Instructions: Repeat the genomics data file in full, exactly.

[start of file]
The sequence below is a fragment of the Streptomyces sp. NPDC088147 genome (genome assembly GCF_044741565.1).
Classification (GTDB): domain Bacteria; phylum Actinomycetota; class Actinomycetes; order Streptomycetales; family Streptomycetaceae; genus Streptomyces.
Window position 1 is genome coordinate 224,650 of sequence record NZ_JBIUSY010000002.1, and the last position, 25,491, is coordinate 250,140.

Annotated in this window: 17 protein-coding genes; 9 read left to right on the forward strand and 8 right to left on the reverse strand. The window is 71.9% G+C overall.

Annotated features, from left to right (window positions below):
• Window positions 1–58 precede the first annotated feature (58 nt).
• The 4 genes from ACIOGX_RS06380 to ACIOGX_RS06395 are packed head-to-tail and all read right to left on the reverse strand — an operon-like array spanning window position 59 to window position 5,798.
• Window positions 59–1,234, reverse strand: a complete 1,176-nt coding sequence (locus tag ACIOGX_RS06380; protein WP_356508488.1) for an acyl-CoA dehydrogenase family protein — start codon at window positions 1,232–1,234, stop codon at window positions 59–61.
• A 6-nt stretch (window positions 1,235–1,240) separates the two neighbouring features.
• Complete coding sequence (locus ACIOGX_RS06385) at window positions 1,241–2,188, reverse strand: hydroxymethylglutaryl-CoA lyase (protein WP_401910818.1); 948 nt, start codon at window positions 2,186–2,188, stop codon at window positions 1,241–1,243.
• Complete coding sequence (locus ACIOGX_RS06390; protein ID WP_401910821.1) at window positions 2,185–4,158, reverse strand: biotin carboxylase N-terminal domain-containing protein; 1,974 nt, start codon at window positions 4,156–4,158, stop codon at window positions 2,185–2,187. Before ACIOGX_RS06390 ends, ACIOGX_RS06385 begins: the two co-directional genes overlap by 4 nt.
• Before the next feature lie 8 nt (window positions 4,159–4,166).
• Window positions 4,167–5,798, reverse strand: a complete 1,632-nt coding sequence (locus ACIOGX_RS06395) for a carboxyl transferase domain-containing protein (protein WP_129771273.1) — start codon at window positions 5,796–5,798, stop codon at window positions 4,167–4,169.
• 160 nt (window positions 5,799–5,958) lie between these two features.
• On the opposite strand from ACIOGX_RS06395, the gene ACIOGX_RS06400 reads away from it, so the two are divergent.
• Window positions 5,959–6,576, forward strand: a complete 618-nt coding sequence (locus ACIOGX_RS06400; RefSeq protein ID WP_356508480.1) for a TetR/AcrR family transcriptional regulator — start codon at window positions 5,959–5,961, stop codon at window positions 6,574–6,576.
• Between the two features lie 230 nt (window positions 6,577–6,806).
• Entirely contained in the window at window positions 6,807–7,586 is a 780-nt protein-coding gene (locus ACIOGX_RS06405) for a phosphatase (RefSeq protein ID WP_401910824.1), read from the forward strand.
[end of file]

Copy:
The sequence below is a fragment of the Streptomyces sp. NPDC088147 genome (genome assembly GCF_044741565.1).
Classification (GTDB): domain Bacteria; phylum Actinomycetota; class Actinomycetes; order Streptomycetales; family Streptomycetaceae; genus Streptomyces.
Window position 1 is genome coordinate 224,650 of sequence record NZ_JBIUSY010000002.1, and the last position, 25,491, is coordinate 250,140.

Annotated in this window: 17 protein-coding genes; 9 read left to right on the forward strand and 8 right to left on the reverse strand. The window is 71.9% G+C overall.

Annotated features, from left to right (window positions below):
• Window positions 1–58 precede the first annotated feature (58 nt).
• The 4 genes from ACIOGX_RS06380 to ACIOGX_RS06395 are packed head-to-tail and all read right to left on the reverse strand — an operon-like array spanning window position 59 to window position 5,798.
• Window positions 59–1,234, reverse strand: a complete 1,176-nt coding sequence (locus tag ACIOGX_RS06380; protein WP_356508488.1) for an acyl-CoA dehydrogenase family protein — start codon at window positions 1,232–1,234, stop codon at window positions 59–61.
• A 6-nt stretch (window positions 1,235–1,240) separates the two neighbouring features.
• Complete coding sequence (locus ACIOGX_RS06385) at window positions 1,241–2,188, reverse strand: hydroxymethylglutaryl-CoA lyase (protein WP_401910818.1); 948 nt, start codon at window positions 2,186–2,188, stop codon at window positions 1,241–1,243.
• Complete coding sequence (locus ACIOGX_RS06390; protein ID WP_401910821.1) at window positions 2,185–4,158, reverse strand: biotin carboxylase N-terminal domain-containing protein; 1,974 nt, start codon at window positions 4,156–4,158, stop codon at window positions 2,185–2,187. Before ACIOGX_RS06390 ends, ACIOGX_RS06385 begins: the two co-directional genes overlap by 4 nt.
• Before the next feature lie 8 nt (window positions 4,159–4,166).
• Window positions 4,167–5,798, reverse strand: a complete 1,632-nt coding sequence (locus ACIOGX_RS06395) for a carboxyl transferase domain-containing protein (protein WP_129771273.1) — start codon at window positions 5,796–5,798, stop codon at window positions 4,167–4,169.
• 160 nt (window positions 5,799–5,958) lie between these two features.
• On the opposite strand from ACIOGX_RS06395, the gene ACIOGX_RS06400 reads away from it, so the two are divergent.
• Window positions 5,959–6,576, forward strand: a complete 618-nt coding sequence (locus ACIOGX_RS06400; RefSeq protein ID WP_356508480.1) for a TetR/AcrR family transcriptional regulator — start codon at window positions 5,959–5,961, stop codon at window positions 6,574–6,576.
• Between the two features lie 230 nt (window positions 6,577–6,806).
• Entirely contained in the window at window positions 6,807–7,586 is a 780-nt protein-coding gene (locus ACIOGX_RS06405) for a phosphatase (RefSeq protein ID WP_401910824.1), read from the forward strand.